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Today's Family Magazine

Just a tummy ache or something more?

Aug 06, 2016 12:01PM ● By Today's Family
By Jamie Lober • Published April 2016

While digestive disorders may seem like something that only affect adults, they are also becoming more common with children. If your child is having prolonged tummy aches it may indicate something more is going on.

“Most of the time abdominal pain is triggered by stress and anxiety in kids, like if they are starting school they may get gastroenteritis and recover from it, but the pain and nausea may take a couple more days to recover from,” said Dr. Kadakkal Radhakrishnan, pediatric gastroenterologist at Cleveland Clinic Children’s.

Constipation is another common cause of abdominal pain in children. “It can happen when kids start potty training because some children do not want to sit and they hold it in or when they are starting preschool and do not want to use the bathroom and withhold,” said Radhakrishnan.

Most frequently doctors will see functional constipation. “Functional constipation happens 99 percent of times where the child is not eating a high fiber diet or there is a change in the bowel that causes the stool to harden or thicken up and it hurts when the child goes to the bathroom so he withholds it,” said Radhakrishnan.

There are some simple fixes for constipation. Remedies like prune or pear juice can act as a laxative to make the baby go better. Increasing daily water intake can also be beneficial.

Great strategies to avoid constipation include helping your child set a regular toilet routine and encouraging him to get moving. Exercising as a family as well as maintaining a balanced diet can make a difference. If your child does not like to go to the bathroom, set aside 10 minutes or so after a meal where he just sits on the toilet and waits to see what happens. Always talk to the pediatrician before giving your child any medication for constipation even if it is over the counter.

Crohn’s disease is another source of discomfort. “We see 20 percent or one out of five patients with Crohn’s in pediatrics,” said Radhakrishnan. More Crohn’s is seen than ulcerative colitis. “It is an inflammation of the gastrointestinal tract and anywhere from the mouth to the bottom can be affected whereas ulcerative colitis basically means inflammation of the large intestine only,” said Radhakrishnan. Treatments are scaled based on severity including oral medications that are managed by a pediatric gastroenterologist.

Spitting up in babies can be associated with gastroesophageal reflux. “We see a group of babies who cannot tolerate formulas and we do a small dose of acid-blocking therapy,” said Radhakrishnan. Not all babies that spit up have reflux, but it may be more of a concern if your baby has difficulty feeding, arches his back or cries. In an older child, symptoms of reflux may include swallowing problems and chest discomfort which of course warrants having him see a doctor.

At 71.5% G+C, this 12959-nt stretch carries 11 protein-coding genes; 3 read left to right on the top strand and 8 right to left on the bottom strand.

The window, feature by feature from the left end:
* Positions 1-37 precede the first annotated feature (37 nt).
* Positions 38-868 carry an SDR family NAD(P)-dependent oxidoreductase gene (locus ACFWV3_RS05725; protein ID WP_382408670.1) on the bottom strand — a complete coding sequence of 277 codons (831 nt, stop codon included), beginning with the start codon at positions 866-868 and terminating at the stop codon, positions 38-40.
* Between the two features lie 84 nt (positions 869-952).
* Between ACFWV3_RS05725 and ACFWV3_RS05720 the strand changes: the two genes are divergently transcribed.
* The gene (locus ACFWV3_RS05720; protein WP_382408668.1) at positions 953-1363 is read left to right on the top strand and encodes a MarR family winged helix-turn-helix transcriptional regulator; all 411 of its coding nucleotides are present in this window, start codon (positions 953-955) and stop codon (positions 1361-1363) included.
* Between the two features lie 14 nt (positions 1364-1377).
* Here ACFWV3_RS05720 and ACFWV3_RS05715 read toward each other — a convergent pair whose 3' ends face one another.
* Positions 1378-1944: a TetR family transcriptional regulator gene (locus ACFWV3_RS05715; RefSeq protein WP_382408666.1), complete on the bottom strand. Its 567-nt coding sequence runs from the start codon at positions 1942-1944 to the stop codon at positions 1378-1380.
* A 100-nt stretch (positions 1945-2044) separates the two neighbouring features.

The American Academy of Pediatrics recommends thickening formula with a small amount of baby cereal; be careful not to overfeed your baby by considering smaller and more frequent feedings but being sure that total daily intake is sufficient to keep up with normal growth and development. It is a good idea to keep your baby in an upright position for the first hour or so after feeding. Older kids should avoid fried and fatty foods. Know that peppermint, caffeine and some asthma medications can make the lower esophageal sphincter relax. If you can identify a food causing heartburn or reflux, eliminate it from your child’s diet for a week or two and then reintroduce it. If symptoms reoccur, take it out of the diet for a period of time.

A lot of kids are affected by celiac disease. “Celiac disease is the body reacting to a protein called gluten in wheat, barley and rye by developing inflammation of the small intestine and the incidence in the community is 1 in 100,” said Dr. Radhakrishnan. Classic symptoms include weight loss, irritability or non-specific signs like abdominal pain, diarrhea or vitamin D deficiency. “We check for celiac disease with a blood test looking for certain antibodies in the blood and if they are elevated we suggest the child undergo an endoscopy to look for changes to confirm the diagnosis of celiac,” said Dr. Radhakrishnan. Once diagnosed, kids have to go on a strict gluten-free diet where they should not even be sharing plates or utensils with others to prevent cross-contamination. “Seven percent of children with Down syndrome have celiac disease so they need to be screened for it as well,” said Dr. Radhakrishnan.

Know when to seek help. Abdominal pain can be due to a lot of causes. “Most of the time we do not find anything in children,” said Radhakrishnan. It is better to be safe and get your child checked if you are worried. “Abdominal pain that is persistent and lasting beyond a week or affecting functionality where the child is doubling over in pain or waking up in the middle of the night with pain, should start with contacting the pediatrician who can facilitate a referral to a gastrointestinal doctor,” said Radhakrishnan. By listening to your child and intervening early if there is a problem, his tummy troubles may improve in no time.